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And GB perfectly know that they can't help Poland. Treaty was a bluff, they know it and they were actually surprised that the Poles took it. If I remember when Chamberlain asked in House of Commons what support can GB provide if Poland was attacked (he stated before that GB will provide her with all necessary means... but of course ONLY if Poland will be attacked by Third Reich) he respond, none. Royal Navy would not risk breaking thru Sund to enter Baltic, RAF was in process of modernization and lack planes of proper payload and range to engage German industry. Army was small and spread out all over the world. GB need time to prepare itself for war that sooner or later will start. So they throw Poland "under the bus" to give themselves that time.

From GB point of view, they did what GB do... put GB on first place and that give them time to prepare and survive. It was a successful tactic as time show. From Polish point of view... it was a treason, but one that swallows bitterly and grits teeth. Trying to be objective, GB pick the walk of shame but they survive, they win, they pick a best road they know and they succeed in that. GB did not fall, GB was winner at the end... rest, not so much.

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Post subject: Re: Manchester AUPosted: November 16th, 2020, 11:57 am
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There are some important missing facts in these arguments against
Churchill. In 1938 Germany could not have fought against Britain,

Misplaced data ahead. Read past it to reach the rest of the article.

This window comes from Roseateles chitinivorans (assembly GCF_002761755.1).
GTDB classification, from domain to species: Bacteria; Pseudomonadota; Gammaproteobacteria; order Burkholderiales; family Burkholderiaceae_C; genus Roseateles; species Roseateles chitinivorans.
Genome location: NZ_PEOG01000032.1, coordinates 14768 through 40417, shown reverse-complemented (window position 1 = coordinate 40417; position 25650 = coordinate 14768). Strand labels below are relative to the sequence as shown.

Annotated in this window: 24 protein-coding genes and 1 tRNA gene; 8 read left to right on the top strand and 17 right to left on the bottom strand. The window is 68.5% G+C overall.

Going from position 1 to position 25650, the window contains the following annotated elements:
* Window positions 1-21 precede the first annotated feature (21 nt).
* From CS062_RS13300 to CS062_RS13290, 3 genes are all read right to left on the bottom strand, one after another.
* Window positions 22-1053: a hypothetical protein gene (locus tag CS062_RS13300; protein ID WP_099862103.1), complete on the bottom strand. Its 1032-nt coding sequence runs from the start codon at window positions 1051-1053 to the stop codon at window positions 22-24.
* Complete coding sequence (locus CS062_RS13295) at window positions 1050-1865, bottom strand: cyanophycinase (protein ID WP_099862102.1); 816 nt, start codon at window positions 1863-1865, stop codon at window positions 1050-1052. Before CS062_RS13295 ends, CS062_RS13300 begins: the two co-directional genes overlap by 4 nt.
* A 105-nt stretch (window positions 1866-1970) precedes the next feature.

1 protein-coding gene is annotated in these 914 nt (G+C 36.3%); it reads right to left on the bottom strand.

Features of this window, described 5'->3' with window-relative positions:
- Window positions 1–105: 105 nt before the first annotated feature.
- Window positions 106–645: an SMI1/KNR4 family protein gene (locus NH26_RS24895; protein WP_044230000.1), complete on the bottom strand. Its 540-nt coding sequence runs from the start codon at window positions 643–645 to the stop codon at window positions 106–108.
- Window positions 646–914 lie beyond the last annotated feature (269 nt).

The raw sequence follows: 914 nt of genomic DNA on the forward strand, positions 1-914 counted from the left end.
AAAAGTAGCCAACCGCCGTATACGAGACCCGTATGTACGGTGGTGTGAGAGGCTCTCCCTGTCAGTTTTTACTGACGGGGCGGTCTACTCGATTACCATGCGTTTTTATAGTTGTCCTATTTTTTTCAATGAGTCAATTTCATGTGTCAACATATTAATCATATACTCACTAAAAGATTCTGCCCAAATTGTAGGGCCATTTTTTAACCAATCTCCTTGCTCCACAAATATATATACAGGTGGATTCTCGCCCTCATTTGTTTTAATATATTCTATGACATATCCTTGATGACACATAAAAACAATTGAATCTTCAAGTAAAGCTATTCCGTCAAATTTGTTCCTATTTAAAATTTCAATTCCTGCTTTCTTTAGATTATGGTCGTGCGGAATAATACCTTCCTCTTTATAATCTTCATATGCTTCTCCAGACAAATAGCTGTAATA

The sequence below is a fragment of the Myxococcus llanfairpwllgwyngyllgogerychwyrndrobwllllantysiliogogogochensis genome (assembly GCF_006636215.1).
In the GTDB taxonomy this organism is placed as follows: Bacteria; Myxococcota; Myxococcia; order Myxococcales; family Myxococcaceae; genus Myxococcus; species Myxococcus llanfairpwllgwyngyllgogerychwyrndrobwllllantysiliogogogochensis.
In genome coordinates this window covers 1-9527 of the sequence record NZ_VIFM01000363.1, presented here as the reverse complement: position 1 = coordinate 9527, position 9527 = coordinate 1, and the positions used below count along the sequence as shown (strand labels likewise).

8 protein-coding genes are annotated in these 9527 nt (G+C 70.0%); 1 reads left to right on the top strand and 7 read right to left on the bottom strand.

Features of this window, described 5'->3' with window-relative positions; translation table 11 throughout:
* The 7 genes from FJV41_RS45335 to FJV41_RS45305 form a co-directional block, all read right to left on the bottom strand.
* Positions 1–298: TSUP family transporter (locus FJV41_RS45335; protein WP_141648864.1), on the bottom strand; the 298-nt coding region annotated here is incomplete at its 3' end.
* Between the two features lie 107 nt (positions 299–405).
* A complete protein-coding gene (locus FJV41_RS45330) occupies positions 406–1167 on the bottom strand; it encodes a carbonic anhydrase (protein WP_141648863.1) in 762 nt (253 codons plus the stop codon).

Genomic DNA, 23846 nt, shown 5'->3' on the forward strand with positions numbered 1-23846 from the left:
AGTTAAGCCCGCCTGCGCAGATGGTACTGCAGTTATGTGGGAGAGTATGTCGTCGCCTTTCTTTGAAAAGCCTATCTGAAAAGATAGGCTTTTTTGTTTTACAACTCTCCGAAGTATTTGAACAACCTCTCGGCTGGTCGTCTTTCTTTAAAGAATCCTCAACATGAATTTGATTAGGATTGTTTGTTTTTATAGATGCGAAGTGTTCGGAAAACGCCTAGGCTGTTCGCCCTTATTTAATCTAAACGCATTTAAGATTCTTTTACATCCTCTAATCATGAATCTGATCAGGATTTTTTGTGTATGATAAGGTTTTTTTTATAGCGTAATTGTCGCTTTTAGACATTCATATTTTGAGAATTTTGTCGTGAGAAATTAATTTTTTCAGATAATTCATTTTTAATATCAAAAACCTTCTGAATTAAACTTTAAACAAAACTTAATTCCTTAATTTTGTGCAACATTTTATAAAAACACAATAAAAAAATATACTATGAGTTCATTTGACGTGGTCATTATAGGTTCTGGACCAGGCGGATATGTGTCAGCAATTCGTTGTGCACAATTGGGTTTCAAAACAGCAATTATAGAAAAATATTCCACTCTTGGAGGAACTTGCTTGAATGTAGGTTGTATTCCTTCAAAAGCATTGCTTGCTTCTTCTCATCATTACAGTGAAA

France, and Czechoslovakia at the same time. Even the German
generals said so. Before 1938, France and England could have
defeated Germany for its many treaty violations, and that would
have brought about the ouster of Hitler. Chamberlain, Daladier,
and Halifax were all afraid of war. No backbone. Sell out your
allies. The Russians call it throwing your friends out of the
sleigh when you are being chased by wolves. Stop reading
Churchill and doubting his version of events and read the other
books specifically about the appeasement, the last three years
before the war, and the downfall of Chamberlain. I have read three
such history books - all written in the last 45 years - and none of
them has anything good to say about Chamberlain or Halifax.
If Churchill had not held Stanley Baldwin's feet to the fire over
the lack of RAF preparedness in 1935 - 1936, the Germans would
have won the Battle of Britain. The steady growth of public - not
Conservative Party - support for Churchill was due to the fact
that by 1939 the vast majority of the UK population felt that
he had been right about Hitler, and that Chamberlain and Halifax